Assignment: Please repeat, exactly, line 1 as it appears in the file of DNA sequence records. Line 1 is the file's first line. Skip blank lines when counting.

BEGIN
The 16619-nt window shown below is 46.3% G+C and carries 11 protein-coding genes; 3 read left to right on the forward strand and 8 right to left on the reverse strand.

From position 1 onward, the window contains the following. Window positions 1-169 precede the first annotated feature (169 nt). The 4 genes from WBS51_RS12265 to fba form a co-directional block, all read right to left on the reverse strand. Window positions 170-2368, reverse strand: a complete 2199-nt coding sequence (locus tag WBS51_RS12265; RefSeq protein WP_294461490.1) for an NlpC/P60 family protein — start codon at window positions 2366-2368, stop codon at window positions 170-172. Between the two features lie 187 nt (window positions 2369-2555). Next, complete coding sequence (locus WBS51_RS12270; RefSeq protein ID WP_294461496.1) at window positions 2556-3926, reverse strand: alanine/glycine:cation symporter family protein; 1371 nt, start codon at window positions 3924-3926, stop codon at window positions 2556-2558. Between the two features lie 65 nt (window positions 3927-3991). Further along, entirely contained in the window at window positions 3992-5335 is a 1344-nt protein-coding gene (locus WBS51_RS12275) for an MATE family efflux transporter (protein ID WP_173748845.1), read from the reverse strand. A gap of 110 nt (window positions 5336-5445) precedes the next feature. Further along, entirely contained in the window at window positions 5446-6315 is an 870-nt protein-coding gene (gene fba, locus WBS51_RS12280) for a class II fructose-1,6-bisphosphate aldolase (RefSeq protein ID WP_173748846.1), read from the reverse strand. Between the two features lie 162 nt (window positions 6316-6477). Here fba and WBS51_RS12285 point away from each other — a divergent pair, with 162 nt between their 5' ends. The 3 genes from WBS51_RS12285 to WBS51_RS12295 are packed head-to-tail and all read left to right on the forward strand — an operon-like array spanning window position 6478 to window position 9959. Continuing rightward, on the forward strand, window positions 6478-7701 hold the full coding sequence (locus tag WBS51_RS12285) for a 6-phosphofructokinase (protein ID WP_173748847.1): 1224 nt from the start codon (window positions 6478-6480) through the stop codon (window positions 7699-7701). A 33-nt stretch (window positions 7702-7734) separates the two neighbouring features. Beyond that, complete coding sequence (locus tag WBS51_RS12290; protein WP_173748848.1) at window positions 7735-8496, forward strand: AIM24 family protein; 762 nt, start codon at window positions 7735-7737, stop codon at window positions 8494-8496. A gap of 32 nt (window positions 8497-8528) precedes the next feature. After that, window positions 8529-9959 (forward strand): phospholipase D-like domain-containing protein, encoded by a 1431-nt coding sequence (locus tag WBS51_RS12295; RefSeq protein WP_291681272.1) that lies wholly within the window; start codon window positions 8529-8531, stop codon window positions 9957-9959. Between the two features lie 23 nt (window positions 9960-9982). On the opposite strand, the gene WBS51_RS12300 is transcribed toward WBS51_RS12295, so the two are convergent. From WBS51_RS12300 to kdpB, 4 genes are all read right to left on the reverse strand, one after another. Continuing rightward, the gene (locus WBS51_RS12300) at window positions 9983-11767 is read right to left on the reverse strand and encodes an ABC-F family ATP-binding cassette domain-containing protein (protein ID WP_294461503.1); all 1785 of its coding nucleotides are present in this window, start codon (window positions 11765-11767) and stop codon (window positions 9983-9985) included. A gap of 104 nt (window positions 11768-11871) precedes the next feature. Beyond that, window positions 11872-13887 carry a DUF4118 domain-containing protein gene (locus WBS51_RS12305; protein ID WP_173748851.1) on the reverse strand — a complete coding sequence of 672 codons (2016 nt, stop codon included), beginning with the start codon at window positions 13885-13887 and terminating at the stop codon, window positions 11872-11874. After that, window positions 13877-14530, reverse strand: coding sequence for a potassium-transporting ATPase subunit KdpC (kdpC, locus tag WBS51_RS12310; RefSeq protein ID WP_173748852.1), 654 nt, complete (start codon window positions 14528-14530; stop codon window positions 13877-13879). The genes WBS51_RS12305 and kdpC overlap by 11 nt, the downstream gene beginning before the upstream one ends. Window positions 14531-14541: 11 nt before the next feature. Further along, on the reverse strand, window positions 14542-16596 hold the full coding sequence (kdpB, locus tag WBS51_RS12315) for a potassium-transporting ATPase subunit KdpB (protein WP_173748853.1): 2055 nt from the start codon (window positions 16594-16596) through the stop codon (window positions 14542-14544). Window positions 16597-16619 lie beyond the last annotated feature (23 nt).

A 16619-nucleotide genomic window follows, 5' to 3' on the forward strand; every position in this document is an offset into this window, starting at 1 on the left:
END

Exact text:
The 16619-nt window shown below is 46.3% G+C and carries 11 protein-coding genes; 3 read left to right on the forward strand and 8 right to left on the reverse strand.